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Journal of Nursing Administration:
doi: 10.1097/NNA.0b013e31822a7165
Articles

Health Information Technology in the Workplace: Findings From a 2010 National Survey of Registered Nurses

DesRoches, Catherine M. DRPH; Miralles, Paola BS; Buerhaus, Peter PhD, RN; Hess, Robert PhD, RN; Donelan, Karen ScD

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Abstract

The objective of this study was to examine RNs' experiences with health information technology (HIT) and their perceptions of the effect of this technology on quality of care and daily work. The adoption and use of HIT are expected to increase substantially over the next 5 years because of policy efforts at the federal and state levels. Given the size of the RN workforce and their critical role in healthcare delivery, their experiences with HIT could help adoption efforts. The method used was a nationally representative survey of 1500 nurses with a 56% response rate. Findings suggest wide variation in the availability of HIT functionality, with functions more likely available to hospital RNs. Overall, RNs perceived the effect of these technologies on quality of care and their daily work as positive. Ensuring that HIT systems are relevant to and usable for RNs will be a critical component in achieving the meaningful use of these systems.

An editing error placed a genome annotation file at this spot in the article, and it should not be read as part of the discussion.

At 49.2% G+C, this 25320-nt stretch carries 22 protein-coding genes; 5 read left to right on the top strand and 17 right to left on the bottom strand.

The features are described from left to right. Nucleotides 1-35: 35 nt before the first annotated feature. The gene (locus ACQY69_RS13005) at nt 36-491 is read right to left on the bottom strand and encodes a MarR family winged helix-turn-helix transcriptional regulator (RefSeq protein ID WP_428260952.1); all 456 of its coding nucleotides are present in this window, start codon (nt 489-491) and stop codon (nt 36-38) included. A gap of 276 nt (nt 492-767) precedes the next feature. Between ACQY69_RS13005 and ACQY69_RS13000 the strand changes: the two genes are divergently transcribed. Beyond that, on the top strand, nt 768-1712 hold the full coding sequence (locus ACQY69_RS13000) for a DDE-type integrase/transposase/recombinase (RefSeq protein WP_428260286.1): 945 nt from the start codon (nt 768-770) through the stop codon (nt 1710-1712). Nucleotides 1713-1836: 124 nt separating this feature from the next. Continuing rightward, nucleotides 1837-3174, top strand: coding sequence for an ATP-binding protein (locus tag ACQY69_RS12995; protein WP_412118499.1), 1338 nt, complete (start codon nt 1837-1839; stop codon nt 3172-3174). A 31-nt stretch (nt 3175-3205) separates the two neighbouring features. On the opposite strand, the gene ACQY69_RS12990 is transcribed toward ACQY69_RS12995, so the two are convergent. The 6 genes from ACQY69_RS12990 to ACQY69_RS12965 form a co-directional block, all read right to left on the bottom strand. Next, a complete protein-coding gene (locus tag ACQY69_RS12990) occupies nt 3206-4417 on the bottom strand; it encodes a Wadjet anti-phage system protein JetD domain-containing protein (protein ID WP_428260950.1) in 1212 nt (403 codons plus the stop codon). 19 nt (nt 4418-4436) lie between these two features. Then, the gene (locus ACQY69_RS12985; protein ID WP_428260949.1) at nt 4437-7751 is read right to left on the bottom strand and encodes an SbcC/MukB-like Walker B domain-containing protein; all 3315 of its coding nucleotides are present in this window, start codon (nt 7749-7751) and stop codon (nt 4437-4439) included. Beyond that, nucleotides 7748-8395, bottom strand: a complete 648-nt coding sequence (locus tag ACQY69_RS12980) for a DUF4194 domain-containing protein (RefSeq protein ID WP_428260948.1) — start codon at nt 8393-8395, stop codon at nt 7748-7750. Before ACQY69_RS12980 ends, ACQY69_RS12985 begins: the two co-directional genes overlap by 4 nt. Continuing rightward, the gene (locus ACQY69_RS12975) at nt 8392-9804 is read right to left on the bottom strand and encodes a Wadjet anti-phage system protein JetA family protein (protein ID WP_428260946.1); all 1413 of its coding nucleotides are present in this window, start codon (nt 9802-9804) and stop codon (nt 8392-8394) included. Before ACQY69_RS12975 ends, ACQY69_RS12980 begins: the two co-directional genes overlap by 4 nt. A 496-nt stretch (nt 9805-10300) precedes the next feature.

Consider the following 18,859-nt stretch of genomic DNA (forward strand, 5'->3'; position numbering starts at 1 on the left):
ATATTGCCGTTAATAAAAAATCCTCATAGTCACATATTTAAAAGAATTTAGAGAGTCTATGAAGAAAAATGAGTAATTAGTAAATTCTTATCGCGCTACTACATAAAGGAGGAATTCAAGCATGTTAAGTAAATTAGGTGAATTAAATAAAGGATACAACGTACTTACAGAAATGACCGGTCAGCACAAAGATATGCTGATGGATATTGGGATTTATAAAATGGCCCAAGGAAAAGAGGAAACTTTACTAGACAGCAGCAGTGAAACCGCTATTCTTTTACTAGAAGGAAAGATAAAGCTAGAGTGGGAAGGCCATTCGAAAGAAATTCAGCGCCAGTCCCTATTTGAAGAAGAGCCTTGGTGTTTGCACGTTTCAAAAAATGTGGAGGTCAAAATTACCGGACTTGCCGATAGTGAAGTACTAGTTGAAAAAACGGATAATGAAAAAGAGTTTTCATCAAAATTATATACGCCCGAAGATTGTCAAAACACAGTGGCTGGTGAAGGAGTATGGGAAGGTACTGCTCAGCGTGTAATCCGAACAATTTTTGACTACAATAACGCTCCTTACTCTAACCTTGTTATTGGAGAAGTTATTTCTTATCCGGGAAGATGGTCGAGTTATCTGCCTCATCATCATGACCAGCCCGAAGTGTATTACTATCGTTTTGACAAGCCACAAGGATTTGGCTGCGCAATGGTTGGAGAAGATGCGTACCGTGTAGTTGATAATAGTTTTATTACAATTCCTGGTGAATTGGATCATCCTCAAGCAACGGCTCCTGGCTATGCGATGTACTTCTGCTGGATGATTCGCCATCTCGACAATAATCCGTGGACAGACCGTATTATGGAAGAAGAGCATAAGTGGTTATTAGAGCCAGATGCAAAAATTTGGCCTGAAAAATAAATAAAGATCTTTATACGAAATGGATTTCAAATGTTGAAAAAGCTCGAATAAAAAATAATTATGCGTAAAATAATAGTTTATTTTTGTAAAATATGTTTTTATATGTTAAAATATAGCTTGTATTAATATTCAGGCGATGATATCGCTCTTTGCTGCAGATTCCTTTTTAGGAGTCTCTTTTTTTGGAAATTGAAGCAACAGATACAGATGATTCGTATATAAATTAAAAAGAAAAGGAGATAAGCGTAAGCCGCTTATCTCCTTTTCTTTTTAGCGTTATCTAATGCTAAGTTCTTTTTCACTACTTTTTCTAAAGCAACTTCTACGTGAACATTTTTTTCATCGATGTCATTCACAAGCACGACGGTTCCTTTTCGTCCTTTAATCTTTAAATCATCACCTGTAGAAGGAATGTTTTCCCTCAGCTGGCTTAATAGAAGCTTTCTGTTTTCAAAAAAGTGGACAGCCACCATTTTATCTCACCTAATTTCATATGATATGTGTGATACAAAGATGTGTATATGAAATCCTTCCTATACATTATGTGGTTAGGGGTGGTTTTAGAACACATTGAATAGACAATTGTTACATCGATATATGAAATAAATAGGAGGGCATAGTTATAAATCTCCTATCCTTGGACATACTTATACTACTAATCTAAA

© 2011 Lippincott Williams & Wilkins, Inc.

 

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